The owner of Flickr has once again brought out the begging bowl after telling the service's legion of users that company accounts are still daubed with red.
"Flickr needs your help. It's still losing money," wrote Don MacAskill, co-founder and CEO of SmugMug, earlier this week in a mass email to users that implored them to subscribe to Flickr's premium service, Flickr Pro.
Last year, the niche image hosting platform SmugMug acquired Flickr from Oath — the company founded by Verizon media to manage the remnants of Yahoo! and AOL, which it had acquired in 2017 and 2015 respectively.
A site like Flickr would always pose challenges to its owners. The contemporary online sphere is fundamentally different to what it was in 2004, when current Slack CEO Stewart Butterfield first founded the site. The rise of Facebook, as well as backup services like Google photos, have arguably diluted its raison d'étre. At least, as a mass-market product.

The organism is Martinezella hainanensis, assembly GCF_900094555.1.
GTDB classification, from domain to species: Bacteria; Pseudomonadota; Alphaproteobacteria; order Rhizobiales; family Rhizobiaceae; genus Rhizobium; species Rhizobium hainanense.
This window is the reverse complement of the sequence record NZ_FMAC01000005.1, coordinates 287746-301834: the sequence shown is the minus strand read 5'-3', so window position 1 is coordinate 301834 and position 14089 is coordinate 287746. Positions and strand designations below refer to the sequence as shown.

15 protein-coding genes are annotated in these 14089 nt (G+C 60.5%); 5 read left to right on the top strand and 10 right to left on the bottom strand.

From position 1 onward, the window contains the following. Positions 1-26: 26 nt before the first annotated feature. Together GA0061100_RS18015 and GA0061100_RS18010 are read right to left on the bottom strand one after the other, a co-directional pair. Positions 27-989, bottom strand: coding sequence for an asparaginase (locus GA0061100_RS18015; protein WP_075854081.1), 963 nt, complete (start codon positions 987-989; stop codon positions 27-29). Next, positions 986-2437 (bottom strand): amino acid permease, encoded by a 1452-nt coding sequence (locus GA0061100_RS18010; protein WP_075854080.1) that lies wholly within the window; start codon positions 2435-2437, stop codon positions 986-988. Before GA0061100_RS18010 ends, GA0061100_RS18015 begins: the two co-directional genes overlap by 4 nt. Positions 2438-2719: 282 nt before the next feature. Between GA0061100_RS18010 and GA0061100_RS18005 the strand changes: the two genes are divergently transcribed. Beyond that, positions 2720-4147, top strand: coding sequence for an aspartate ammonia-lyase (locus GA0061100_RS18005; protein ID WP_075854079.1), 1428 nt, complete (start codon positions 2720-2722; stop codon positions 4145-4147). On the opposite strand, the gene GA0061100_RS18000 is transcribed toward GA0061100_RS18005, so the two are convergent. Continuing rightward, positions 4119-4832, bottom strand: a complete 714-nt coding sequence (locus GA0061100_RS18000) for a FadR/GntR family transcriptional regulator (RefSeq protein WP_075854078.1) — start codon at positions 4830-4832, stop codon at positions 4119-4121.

From January 8, 2019, SmugMug began to limit free Flickr accounts to 1,000 photos and videos, telling users: "If you need unlimited storage, you'll need to upgrade to Flickr Pro."
Seemingly, not enough users took it up on the offer, as several discussion board threads attest, and SmugMug has struggled to monetise the site.
"Hundreds of thousands of loyal Flickr members stepped up and joined Flickr Pro, for which we are eternally grateful. It's losing a lot less money than it was. But it's not yet making enough."
You likely pay services such as Netflix and Spotify at least $9 per month. I love services like these, and I'm a happy paying customer, but they don't keep your priceless photos safe and let you share them with the most important people in your world. Flickr does, and a Flickr Pro membership costs less than $1 per week.
In his plea, MacAskill described the site as "core to the fabric of the internet." He also enlisted the site's community of users to get their friends and family to sign up.
SmugMug, which owns a handful of patents, is also a family-owned independent business that has refused to take venture capital money, according to Crunchbase. And while those are commendable qualities, they don't inspire confidence in the company's ability to absorb sustained losses from its Flickr acquisition.
While this email might temporarily boost subscriptions, it's just as likely to spook users who are terrified at the prospect of losing over a decade's worth of photos. ®